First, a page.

National Coordinating Committee to End the War in Vietnam

The Madison, Wisconsin-based National Coordinating Committee to End the War in Vietnam (NCC) was a short-lived organization formed in August 1965 in order to mobilize nationwide activity against the war in Vietnam and to coordinate the more than thirty different local antiwar groups which had sprung up in protest to President Johnson's escalation of the war in February 1965. Its roots lay in the Assembly of Unrepresented People, an organization which linked social injustice to the war in Vietnam. The NCC sponsored the International Days of Protest in October 1965, which involved nearly 100,000 people nationwide and included a gigantic rally at Berkeley with a teach-in at the Oakland Army Base, a parade of twenty to twenty-five thousand people down 5th Avenue in New York, and the first draft card burning since Johnson had signed the order making such burnings a felony. The NCC, which included an uncomfortable coalition of the Old and New Left, antiwar liberals and different pacifist groups, disbanded in January 1966 because of splits within the organization about whether to remain an umbrella group or to reorganize as a national organization making immediate withdrawal from Vietnam the group's basic priority. The NCC's last action was to call for another International Day of Protest in March 1966. The large size and international scope of the second International Day of Protest showed the increasing strength of the antiwar movement and the escalating unpopularity of the war.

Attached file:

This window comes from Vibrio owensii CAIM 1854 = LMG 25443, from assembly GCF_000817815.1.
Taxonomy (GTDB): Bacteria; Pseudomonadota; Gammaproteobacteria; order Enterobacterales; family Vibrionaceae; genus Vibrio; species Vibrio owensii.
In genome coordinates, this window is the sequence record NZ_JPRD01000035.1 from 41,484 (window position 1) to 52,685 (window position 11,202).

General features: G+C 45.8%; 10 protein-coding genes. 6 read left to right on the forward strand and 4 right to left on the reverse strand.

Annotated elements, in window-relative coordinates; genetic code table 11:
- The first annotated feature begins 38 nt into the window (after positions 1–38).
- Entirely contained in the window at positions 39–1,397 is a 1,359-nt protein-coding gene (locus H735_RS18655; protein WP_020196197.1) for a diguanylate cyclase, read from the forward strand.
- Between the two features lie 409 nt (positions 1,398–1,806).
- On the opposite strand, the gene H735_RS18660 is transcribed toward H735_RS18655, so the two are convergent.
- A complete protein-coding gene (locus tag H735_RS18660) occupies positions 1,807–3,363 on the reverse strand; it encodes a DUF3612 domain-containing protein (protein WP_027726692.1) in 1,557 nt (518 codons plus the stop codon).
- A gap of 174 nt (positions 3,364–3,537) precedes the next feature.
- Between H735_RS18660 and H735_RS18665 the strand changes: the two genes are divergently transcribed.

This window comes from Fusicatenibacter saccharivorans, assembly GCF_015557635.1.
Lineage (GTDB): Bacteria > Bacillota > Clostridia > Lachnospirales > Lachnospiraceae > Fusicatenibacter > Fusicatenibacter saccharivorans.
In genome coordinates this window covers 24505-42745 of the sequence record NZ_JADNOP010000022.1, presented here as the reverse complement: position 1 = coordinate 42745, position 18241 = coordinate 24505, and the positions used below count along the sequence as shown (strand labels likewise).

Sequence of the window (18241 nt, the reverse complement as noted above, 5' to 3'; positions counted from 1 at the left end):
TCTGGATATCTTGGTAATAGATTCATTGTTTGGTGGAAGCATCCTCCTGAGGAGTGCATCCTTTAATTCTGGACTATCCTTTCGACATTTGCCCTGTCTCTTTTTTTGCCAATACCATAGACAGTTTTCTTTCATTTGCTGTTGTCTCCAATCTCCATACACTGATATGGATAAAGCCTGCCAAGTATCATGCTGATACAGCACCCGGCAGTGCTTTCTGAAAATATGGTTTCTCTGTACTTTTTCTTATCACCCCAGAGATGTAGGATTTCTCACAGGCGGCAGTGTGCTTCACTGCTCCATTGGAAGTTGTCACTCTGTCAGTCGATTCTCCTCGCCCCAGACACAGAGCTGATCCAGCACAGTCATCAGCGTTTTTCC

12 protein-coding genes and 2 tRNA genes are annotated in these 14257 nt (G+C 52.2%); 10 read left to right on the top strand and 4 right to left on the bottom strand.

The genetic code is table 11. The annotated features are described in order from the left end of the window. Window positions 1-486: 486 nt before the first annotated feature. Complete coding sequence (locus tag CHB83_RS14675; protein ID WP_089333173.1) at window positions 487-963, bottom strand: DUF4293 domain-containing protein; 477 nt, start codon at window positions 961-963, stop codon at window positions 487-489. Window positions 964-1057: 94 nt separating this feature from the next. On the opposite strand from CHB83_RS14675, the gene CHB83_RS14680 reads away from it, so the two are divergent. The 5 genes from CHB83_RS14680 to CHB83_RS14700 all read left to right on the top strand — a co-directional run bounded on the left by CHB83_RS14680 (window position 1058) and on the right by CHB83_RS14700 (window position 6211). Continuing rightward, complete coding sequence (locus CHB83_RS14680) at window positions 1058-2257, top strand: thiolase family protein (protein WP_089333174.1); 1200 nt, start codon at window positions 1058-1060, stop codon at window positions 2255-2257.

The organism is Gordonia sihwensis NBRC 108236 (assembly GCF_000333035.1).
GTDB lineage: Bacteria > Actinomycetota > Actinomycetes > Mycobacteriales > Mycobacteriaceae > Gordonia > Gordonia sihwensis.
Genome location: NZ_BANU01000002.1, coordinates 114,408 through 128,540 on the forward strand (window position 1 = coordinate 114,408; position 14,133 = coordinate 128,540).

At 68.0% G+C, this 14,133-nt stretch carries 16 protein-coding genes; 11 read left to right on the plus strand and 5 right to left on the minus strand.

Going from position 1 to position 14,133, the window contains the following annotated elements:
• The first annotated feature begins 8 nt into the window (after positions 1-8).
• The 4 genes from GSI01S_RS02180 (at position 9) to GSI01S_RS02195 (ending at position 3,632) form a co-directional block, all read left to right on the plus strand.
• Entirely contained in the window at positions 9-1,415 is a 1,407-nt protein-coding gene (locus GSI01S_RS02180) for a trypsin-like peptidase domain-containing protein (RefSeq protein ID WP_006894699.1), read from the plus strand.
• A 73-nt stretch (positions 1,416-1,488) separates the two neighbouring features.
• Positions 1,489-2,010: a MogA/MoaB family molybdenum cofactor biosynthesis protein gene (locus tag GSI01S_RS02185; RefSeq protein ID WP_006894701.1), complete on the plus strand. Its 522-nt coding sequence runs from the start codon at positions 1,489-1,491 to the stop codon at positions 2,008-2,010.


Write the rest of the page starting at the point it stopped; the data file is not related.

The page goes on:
Vietnam War Writers